Obama’s watergate and other matters

There is near-total exhultation among mainstream media that President Trump’s plans to overhaul Obamacare have temporarily stalled as the Republican party could not achieve consensus within its own ranks. Of course, David Stockman praises the ‘Freedom Caucus’ for holding out because he calls the plan that Paul Ryan came up with, ‘Obamacare lite’.

Quite apart from that, it is more than sixty days since President Trump came to office. He has attempted a travel ban from select countries. Knowledgeable people have critcised the attitude taken by the judge in Hawaii who blocked the move. Indians must be familiar with this. Judicial overreach has reached American shores.

In the meantime, the head of FBI has decided to categorically rule out that there was no substance in President Trump’s accusations that he was wiretapped and added for good measure that he was investigating the contacts between Trump’s campaign team and Russia.

Dribs and drabs of evidence are coming out that there was indeed surveillance on President Trump’s team, if not President Trump himself:

there’s evidence to show that communications involving people connected with the Trump transition were collected by America’s intelligence apparatus….Things begin to get a little frightening when we learn that this inadvertent collection of Trump staff conversations was followed up with transcriptions of those conversations and the disclosure (or unmasking) of the persons involved in the conversation…. The raw transcripts of masked persons—or unmasked persons, or U.S. persons who can be easily identified—making their way to the White House is very likely unprecedented.  [Link]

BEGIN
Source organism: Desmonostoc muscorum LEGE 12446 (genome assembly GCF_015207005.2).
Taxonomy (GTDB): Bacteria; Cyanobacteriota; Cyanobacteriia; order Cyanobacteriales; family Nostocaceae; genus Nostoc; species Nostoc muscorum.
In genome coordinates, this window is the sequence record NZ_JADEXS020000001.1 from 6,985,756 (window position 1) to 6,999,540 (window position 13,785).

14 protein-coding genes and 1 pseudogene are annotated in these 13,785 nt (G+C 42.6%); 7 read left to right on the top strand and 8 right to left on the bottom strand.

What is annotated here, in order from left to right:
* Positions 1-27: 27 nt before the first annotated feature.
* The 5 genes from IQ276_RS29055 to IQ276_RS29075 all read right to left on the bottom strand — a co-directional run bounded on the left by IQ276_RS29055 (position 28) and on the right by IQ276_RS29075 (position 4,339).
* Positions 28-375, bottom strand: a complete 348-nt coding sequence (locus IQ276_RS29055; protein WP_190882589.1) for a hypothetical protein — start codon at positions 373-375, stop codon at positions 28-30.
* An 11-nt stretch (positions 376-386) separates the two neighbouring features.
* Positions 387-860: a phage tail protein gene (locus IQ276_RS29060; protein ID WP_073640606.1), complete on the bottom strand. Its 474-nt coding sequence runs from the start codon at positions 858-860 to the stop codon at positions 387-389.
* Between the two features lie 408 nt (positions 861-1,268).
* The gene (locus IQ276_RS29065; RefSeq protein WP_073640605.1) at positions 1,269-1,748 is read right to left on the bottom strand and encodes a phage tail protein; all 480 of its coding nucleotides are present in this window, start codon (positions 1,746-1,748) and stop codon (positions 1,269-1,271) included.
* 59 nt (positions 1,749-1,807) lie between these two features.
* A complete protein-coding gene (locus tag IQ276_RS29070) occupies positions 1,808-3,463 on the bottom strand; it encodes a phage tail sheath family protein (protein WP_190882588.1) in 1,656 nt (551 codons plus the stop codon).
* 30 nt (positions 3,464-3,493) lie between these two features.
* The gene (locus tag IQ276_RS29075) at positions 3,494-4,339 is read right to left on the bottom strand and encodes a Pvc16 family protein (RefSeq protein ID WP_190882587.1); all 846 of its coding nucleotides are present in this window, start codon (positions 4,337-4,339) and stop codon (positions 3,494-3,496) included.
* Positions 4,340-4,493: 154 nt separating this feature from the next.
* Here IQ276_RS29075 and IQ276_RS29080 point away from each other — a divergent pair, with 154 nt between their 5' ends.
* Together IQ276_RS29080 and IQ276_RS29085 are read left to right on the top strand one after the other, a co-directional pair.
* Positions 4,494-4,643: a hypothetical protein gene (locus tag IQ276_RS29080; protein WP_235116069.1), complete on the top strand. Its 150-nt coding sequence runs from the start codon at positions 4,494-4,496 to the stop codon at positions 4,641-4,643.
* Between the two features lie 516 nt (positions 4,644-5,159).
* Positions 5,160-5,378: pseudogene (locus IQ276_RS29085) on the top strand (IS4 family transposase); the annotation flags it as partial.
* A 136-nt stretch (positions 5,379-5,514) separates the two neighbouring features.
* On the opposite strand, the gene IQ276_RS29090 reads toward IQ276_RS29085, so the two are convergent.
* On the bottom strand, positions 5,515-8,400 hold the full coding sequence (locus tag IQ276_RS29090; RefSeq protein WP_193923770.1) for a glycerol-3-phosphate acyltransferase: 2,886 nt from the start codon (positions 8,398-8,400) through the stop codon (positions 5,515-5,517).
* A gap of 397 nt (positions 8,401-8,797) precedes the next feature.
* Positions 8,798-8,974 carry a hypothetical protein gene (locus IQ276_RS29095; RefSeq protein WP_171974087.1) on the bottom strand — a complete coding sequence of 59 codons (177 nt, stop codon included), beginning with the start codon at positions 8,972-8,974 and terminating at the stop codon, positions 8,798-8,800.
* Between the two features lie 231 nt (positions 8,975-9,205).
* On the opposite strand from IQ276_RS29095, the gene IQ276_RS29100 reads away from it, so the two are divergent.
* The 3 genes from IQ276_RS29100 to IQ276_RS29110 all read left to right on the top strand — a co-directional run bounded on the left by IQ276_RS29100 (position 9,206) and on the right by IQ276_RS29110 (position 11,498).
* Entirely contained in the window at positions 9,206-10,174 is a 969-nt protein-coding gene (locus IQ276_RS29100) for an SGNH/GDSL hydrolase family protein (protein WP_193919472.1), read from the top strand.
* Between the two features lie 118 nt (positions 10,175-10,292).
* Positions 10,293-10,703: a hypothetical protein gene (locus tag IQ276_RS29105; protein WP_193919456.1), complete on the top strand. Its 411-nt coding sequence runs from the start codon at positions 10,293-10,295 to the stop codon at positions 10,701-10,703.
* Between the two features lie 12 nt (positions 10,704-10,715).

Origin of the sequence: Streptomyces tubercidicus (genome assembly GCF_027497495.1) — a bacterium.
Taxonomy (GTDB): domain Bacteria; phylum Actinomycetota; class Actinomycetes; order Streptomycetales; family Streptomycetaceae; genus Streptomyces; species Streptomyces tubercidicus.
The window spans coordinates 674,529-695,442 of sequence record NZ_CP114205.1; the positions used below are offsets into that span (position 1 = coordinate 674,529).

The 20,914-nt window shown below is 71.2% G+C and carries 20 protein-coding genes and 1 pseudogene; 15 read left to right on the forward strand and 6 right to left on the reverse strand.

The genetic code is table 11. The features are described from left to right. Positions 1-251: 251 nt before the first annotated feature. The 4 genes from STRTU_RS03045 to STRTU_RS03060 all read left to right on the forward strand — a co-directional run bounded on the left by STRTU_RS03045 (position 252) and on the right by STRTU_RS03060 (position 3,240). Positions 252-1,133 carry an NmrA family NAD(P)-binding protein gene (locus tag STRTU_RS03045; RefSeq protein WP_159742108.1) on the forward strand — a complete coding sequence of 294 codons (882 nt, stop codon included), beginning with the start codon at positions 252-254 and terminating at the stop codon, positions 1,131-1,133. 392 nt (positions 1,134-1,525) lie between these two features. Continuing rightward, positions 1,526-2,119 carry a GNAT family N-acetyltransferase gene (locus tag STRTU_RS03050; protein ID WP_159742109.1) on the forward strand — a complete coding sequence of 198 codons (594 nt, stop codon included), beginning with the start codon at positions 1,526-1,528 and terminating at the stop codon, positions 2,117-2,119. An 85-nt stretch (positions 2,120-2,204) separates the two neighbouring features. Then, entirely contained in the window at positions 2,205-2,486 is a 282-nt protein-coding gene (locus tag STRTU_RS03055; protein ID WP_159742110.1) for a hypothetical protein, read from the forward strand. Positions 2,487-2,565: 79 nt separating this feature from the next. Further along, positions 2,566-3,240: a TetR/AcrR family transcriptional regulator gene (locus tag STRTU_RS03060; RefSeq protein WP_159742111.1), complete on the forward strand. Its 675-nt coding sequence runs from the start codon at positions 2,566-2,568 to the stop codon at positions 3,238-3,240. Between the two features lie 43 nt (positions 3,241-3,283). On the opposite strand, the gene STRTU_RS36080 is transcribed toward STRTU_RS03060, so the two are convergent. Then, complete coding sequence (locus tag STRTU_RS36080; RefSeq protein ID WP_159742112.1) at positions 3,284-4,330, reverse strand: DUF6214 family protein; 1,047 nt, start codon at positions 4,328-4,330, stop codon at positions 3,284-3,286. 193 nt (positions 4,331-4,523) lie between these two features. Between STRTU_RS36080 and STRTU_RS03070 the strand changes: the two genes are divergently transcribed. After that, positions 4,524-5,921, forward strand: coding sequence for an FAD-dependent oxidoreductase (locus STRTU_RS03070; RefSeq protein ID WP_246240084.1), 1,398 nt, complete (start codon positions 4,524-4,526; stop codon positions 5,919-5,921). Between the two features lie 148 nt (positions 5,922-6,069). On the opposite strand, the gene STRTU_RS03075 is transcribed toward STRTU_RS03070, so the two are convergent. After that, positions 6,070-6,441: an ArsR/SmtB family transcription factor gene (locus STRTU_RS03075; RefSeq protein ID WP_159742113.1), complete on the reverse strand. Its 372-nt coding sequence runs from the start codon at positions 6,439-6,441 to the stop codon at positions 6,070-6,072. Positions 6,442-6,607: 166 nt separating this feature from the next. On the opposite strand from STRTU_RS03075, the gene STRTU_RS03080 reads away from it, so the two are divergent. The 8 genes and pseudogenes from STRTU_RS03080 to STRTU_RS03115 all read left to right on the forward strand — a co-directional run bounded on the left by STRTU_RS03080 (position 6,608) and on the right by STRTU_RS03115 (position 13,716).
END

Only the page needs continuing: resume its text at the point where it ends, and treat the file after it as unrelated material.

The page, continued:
Holman W. Jenkins, Jr. wants American media to get a grip. Well, they won’t. They are going crazy over a report a Trump campaign manager (who was fired) had offered to help President Putin with PR efforts in the West in 2005. Yes, in 2005!

Holman reminds us that it was the period when the United States needed Russia’s support for its operations in Afghanistan:

Not without irony, most of the U.S. freight for the war ended up flowing over Soviet rail lines built to support its own Afghanistan war in the 1980s. Hundreds of U.S. troops a week passed through Russian airspace on their way to the battle….The Russians even then were prepping for America’s use a former Soviet air hub in Ulyanovsk, birthplace of Lenin. ….

As for Trump “collusion,” where there’s smoke, there’s fire, goes a typical bit of journalistic deep thinking. But sometimes there’s just a smoke machine furiously being cranked by Rep. Adam Schiff, ranking Democrat of the House Intelligence Committee.

In the end, Mr. Schiff will likely prove right about one thing only: his oft-stated complaint that the Obama administration did little to deter Mr. Putin’s adventurism. [Link]

Here, Daniel Henninger in WSJ channels a NYT story on what the Obama administration did in its closing days. He echoes what Peter Hoekstra wrote (see first link above).